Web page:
A little knowledge goes a long way
Stuart Wilson is chief executive at Air Group
At a recent ‘Breakfast with Stuart’ event, the discussion turned to the extent to which advisers in our space should have knowledge beyond the later life market after I’d made the comment that advisers should “train on pensions”.
That was picked up by one of our attendees and I clarified that I wasn’t talking about later life advisers securing qualifications to advise on pensions – although if they wish to go down that route then good for them – but instead securing a base level of knowledge across a wide range of areas that are undoubtedly going to be relevant when talking to a later life client.
So, for instance – and this might be a contentious statement – but in my view advisers can’t truly be fully equipped within the later life space, and able to cover off all necessary bases, if they know nothing about pensions or estate planning or state benefits or lasting powers of attorney or social care.
The latter being a topic which is clearly front and centre at the moment given the recent government announcement.
However, as mentioned, that doesn’t mean having all the necessary permissions, authorisations and qualifications to advise in those areas, but it does mean being aware of what the client might have in terms of assets, what protections are in place, where the client might be heading, how other parts of the client’s financial life might be impacted by, for example, taking out an equity release product.
To my mind, it’s about identifying potential issues and problems in those areas, and ensuring your client gets specialist support and help – referred by you – to head those off at the pass. In that way, you’ll be far more certain that the consumer outcome you get to in the later life space is going to be positive.
Ignorance really is no excuse because, if your client feels somewhere down the line that you could have seen off any problems that have subsequently arisen, then this is not going to stand up as a defence to a potential complaint.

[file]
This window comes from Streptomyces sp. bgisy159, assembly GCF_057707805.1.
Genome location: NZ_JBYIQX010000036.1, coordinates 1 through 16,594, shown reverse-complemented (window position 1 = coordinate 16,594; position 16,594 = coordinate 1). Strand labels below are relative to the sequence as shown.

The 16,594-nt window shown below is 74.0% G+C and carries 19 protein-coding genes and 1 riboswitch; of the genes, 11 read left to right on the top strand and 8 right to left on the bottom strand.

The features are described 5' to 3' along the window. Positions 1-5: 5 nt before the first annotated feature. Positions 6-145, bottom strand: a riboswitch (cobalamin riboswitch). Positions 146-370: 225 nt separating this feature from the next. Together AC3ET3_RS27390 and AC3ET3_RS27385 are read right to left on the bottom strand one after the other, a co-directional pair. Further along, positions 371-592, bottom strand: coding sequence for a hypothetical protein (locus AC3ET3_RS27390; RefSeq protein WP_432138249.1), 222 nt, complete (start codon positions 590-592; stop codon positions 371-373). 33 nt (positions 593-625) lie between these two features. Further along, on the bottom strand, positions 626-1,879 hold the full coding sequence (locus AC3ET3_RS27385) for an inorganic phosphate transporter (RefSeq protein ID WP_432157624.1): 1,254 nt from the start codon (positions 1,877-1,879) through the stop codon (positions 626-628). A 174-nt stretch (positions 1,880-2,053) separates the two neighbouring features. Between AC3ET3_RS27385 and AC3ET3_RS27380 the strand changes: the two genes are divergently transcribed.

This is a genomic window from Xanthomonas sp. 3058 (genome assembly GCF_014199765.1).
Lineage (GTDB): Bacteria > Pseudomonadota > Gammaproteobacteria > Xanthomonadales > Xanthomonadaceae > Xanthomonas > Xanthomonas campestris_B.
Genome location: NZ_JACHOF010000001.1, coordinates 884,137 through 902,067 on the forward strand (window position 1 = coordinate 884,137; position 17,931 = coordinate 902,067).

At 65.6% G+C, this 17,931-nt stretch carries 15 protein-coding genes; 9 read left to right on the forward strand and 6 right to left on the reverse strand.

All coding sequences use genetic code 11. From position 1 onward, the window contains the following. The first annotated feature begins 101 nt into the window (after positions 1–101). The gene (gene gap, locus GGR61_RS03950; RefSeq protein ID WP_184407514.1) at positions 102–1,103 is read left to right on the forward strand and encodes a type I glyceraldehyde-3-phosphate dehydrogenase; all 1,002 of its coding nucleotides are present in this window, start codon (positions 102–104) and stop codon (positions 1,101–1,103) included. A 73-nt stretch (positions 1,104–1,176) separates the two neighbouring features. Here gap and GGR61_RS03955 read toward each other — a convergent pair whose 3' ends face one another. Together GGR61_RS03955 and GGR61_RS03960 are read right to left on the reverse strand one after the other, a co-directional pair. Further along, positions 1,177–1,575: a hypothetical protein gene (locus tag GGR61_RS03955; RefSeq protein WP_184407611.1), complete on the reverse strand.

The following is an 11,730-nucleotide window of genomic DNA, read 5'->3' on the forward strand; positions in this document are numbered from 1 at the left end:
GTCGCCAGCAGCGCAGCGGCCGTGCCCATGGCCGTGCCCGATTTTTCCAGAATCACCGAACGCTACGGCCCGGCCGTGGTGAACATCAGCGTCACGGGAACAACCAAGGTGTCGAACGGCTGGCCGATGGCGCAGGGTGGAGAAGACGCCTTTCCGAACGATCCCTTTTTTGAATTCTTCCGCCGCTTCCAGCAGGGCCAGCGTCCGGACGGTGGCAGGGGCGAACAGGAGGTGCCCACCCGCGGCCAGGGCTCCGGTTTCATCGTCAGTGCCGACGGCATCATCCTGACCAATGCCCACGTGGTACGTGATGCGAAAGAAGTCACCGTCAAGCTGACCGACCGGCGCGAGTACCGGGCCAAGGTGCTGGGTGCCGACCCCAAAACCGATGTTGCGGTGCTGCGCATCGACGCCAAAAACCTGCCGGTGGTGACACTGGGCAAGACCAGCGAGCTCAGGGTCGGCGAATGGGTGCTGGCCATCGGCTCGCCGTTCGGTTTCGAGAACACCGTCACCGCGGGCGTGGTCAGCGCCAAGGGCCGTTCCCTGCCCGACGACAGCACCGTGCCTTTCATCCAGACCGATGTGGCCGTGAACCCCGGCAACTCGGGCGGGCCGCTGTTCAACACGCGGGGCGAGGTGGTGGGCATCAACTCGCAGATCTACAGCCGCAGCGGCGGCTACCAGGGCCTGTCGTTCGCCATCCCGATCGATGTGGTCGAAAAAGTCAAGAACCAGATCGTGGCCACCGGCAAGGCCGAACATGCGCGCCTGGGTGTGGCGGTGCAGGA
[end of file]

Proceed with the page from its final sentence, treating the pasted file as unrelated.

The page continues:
You’ll note that I’m consistently talking about ‘later life’ rather than just simply equity release here. Because this does tie in neatly with what we continue to say about the need for holistic advice within the later life space.
We recently conducted a census of over 400 advisers who are either active in, or want to be active in, the later life lending market.
The results of that census were very interesting because they outlined some of the key barriers faced by both advisers and clients when it comes to accessing the market, not least around the historical focus on a one single product solution, namely equity release.
It was clear from the feedback we received that playing in the equity release silo only doesn’t fully represent the sector at all, and there is a real need for a ‘rebrand’ around the lending options available.
Not least because they now extend far beyond lifetime mortgages, covering the emergence of both retirement interest-only mortgages and those mainstream products which have a much higher maximum age. And, we can be assured, that more products will follow that cater for this demographic which are not just equity release-based.
This ability for advisers to have a much wider later life lending product knowledge is of course inextricably linked to what we are saying about the need to have greater understanding of a later life client’s circumstances beyond their need for borrowing, because these have to viewed ‘in the whole’. How can we provide that sort of advice if our knowledge is lacking in these key areas? The answer is we can’t.
So, ultimately, even if advisers are ‘equity release specialists’ we have to move the conversation on to ‘later life lending’, and we have to incorporate much more into our client dealings so that we can unearth any potential issues that we may not be specialists in, but we can certainly identify by having that greater level of knowledge that is a real requirement of advising in this day and age.
Given the growing level of financial awareness, consumers are going to expect it, and advisers should want to deliver on it to get the best outcomes for all.